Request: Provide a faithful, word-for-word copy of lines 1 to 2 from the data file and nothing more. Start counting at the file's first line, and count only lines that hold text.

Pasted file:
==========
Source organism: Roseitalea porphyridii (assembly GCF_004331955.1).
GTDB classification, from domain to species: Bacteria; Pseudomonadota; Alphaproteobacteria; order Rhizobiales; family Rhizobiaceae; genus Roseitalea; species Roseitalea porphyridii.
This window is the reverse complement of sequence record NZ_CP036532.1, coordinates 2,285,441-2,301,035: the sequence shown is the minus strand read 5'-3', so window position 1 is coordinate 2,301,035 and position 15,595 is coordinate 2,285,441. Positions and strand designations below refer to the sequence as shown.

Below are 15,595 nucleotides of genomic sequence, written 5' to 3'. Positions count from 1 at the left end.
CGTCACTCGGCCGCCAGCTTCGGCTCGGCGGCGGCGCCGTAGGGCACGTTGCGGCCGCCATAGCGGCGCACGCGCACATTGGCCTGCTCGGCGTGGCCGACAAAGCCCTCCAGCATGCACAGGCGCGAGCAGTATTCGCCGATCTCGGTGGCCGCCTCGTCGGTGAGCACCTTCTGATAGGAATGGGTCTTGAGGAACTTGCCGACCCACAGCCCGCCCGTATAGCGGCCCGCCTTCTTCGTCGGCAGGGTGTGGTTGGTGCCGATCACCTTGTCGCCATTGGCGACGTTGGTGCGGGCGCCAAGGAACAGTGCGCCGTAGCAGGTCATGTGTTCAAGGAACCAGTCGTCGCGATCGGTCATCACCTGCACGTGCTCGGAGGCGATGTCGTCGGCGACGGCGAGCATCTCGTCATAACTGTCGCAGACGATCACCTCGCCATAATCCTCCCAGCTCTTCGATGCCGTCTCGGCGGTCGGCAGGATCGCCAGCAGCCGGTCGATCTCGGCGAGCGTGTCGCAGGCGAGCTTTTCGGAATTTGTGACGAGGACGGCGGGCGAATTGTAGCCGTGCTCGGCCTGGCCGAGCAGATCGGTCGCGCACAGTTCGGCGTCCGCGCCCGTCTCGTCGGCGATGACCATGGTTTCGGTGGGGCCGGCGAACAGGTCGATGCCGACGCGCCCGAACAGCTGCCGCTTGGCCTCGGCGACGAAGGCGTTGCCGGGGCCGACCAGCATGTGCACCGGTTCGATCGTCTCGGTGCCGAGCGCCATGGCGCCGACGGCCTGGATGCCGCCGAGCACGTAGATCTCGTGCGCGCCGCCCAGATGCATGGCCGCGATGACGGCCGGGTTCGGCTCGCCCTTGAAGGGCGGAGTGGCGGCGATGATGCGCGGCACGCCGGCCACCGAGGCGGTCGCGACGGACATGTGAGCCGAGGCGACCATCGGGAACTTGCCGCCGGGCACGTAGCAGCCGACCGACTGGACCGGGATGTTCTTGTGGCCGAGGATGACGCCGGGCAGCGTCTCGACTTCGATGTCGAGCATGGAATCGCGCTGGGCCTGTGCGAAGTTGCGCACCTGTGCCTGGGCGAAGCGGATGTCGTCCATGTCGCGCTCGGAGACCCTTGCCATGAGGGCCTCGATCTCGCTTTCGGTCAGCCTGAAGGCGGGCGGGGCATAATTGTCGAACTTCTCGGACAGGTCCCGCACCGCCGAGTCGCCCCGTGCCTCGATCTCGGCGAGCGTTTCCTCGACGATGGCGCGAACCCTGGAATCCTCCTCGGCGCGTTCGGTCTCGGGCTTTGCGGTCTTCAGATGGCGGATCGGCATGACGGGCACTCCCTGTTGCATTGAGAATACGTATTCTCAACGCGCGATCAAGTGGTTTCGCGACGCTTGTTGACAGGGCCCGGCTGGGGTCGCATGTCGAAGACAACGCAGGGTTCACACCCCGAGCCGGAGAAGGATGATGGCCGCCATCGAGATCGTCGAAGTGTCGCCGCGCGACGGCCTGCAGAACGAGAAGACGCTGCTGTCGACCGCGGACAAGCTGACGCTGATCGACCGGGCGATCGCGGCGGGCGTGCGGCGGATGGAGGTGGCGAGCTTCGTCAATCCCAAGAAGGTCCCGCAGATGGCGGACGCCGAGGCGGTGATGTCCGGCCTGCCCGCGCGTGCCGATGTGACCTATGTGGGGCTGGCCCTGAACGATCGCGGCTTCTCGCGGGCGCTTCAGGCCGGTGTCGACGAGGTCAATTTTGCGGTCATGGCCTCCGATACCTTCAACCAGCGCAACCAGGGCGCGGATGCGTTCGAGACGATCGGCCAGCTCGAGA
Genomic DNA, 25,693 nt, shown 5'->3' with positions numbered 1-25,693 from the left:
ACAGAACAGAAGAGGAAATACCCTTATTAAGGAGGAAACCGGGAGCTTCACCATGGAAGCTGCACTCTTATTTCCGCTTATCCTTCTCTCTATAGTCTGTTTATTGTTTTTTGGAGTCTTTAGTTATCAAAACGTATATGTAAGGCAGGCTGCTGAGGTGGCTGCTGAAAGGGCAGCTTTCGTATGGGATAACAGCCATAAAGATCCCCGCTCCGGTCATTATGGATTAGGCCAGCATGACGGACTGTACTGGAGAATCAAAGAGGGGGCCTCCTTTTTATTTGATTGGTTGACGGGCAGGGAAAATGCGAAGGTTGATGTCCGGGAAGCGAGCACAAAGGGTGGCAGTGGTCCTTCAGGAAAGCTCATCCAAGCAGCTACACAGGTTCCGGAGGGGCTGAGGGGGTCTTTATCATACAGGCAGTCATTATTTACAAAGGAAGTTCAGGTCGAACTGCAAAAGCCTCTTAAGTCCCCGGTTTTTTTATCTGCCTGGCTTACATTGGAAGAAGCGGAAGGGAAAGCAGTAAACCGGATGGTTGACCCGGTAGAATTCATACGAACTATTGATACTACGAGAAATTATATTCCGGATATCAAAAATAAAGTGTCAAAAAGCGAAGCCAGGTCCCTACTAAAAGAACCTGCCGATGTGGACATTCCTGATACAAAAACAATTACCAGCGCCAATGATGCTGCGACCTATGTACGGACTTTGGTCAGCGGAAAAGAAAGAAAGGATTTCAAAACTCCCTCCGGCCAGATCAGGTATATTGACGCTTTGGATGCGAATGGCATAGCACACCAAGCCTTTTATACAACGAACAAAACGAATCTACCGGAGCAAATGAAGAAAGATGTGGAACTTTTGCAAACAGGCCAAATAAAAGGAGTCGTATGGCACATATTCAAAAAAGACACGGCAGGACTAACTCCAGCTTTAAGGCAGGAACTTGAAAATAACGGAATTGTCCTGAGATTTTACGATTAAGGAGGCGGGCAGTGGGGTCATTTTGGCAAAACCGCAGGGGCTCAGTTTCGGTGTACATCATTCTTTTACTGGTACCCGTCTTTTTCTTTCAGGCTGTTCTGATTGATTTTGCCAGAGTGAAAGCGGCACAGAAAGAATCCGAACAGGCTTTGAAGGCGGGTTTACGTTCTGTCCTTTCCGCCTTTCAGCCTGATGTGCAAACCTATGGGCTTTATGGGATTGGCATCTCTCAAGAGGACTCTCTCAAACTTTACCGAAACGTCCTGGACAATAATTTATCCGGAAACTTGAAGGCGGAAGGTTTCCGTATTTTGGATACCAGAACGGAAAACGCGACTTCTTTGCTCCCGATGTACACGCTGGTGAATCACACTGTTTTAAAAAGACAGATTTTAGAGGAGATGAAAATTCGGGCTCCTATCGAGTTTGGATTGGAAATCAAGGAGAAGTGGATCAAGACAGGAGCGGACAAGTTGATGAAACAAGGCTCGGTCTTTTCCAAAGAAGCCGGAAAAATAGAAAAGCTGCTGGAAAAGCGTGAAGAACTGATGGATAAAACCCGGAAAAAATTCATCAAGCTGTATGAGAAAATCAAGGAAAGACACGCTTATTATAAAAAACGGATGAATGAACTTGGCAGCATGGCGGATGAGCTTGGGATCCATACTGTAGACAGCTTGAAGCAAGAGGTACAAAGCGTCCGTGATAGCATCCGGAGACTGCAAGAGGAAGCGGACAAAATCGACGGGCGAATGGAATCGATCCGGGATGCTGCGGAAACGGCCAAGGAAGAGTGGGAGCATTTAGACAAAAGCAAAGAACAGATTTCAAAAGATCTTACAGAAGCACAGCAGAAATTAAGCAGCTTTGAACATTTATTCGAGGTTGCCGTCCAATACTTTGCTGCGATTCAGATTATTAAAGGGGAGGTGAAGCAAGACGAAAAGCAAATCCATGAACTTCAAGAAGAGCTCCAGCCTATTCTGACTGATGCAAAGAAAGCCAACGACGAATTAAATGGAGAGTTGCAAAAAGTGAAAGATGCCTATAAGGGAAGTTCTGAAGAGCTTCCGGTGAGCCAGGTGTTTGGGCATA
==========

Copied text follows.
Source organism: Roseitalea porphyridii (assembly GCF_004331955.1).
GTDB classification, from domain to species: Bacteria; Pseudomonadota; Alphaproteobacteria; order Rhizobiales; family Rhizobiaceae; genus Roseitalea; species Roseitalea porphyridii.